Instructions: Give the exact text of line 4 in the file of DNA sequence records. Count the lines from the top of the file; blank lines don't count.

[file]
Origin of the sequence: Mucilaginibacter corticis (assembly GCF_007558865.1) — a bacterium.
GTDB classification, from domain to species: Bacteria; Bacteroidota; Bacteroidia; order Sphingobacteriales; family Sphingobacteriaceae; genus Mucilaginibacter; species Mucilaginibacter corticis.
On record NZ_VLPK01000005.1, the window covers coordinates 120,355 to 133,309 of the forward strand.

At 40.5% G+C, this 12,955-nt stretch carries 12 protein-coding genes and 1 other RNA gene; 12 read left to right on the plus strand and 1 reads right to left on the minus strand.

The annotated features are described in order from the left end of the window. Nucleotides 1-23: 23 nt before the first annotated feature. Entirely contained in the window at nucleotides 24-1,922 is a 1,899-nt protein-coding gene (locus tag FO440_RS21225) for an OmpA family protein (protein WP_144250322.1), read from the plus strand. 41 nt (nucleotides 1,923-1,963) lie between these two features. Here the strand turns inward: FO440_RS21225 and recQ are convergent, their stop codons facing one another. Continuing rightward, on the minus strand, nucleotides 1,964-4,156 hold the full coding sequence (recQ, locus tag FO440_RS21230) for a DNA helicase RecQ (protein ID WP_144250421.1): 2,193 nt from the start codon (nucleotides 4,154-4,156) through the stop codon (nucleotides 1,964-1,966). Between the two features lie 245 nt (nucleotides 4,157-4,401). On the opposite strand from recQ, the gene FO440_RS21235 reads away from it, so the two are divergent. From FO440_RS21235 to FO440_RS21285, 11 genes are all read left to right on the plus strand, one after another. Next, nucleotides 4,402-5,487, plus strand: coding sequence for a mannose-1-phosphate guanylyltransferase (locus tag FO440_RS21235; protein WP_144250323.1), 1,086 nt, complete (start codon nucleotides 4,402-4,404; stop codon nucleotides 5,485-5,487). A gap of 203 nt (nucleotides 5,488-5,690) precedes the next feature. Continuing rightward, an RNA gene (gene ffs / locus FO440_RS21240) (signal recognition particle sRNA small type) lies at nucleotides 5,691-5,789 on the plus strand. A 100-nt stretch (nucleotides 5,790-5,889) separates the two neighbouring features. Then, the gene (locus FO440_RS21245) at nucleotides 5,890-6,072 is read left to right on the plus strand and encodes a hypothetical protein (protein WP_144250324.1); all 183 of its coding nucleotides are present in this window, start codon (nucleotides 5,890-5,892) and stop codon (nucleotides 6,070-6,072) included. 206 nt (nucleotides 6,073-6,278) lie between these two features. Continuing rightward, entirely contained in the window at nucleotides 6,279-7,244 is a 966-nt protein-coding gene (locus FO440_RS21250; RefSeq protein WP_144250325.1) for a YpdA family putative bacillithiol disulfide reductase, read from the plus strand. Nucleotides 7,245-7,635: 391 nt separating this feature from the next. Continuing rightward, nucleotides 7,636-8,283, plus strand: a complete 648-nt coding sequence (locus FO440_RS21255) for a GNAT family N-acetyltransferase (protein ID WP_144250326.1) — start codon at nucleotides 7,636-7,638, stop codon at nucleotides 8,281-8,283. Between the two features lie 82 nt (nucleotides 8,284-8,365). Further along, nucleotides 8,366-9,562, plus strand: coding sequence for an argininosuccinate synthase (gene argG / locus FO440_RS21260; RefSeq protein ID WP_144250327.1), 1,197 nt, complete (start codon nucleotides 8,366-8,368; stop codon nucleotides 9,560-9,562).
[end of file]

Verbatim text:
At 40.5% G+C, this 12,955-nt stretch carries 12 protein-coding genes and 1 other RNA gene; 12 read left to right on the plus strand and 1 reads right to left on the minus strand.